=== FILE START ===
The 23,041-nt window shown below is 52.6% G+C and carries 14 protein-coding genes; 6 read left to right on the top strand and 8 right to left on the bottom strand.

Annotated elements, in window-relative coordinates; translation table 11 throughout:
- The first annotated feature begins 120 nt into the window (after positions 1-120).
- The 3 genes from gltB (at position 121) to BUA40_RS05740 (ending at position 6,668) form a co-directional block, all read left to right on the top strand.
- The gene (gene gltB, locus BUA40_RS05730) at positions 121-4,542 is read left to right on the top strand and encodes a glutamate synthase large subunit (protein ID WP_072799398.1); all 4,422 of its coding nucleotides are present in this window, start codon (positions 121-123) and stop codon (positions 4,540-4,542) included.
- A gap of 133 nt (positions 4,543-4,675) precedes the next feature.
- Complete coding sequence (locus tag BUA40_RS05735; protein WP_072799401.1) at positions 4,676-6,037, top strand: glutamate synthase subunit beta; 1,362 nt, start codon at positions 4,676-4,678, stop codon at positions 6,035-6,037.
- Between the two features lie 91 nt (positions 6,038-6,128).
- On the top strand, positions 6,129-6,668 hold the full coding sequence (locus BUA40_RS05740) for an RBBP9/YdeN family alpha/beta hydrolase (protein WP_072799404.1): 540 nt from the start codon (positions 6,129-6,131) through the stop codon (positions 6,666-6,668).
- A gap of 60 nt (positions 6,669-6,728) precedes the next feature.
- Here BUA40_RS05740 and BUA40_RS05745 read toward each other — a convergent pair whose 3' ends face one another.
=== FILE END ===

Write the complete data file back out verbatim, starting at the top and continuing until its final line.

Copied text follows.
The 23,041-nt window shown below is 52.6% G+C and carries 14 protein-coding genes; 6 read left to right on the top strand and 8 right to left on the bottom strand.

Annotated elements, in window-relative coordinates; translation table 11 throughout:
- The first annotated feature begins 120 nt into the window (after positions 1-120).
- The 3 genes from gltB (at position 121) to BUA40_RS05740 (ending at position 6,668) form a co-directional block, all read left to right on the top strand.
- The gene (gene gltB, locus BUA40_RS05730) at positions 121-4,542 is read left to right on the top strand and encodes a glutamate synthase large subunit (protein ID WP_072799398.1); all 4,422 of its coding nucleotides are present in this window, start codon (positions 121-123) and stop codon (positions 4,540-4,542) included.
- A gap of 133 nt (positions 4,543-4,675) precedes the next feature.
- Complete coding sequence (locus tag BUA40_RS05735; protein WP_072799401.1) at positions 4,676-6,037, top strand: glutamate synthase subunit beta; 1,362 nt, start codon at positions 4,676-4,678, stop codon at positions 6,035-6,037.
- Between the two features lie 91 nt (positions 6,038-6,128).
- On the top strand, positions 6,129-6,668 hold the full coding sequence (locus BUA40_RS05740) for an RBBP9/YdeN family alpha/beta hydrolase (protein WP_072799404.1): 540 nt from the start codon (positions 6,129-6,131) through the stop codon (positions 6,666-6,668).
- A gap of 60 nt (positions 6,669-6,728) precedes the next feature.
- Here BUA40_RS05740 and BUA40_RS05745 read toward each other — a convergent pair whose 3' ends face one another.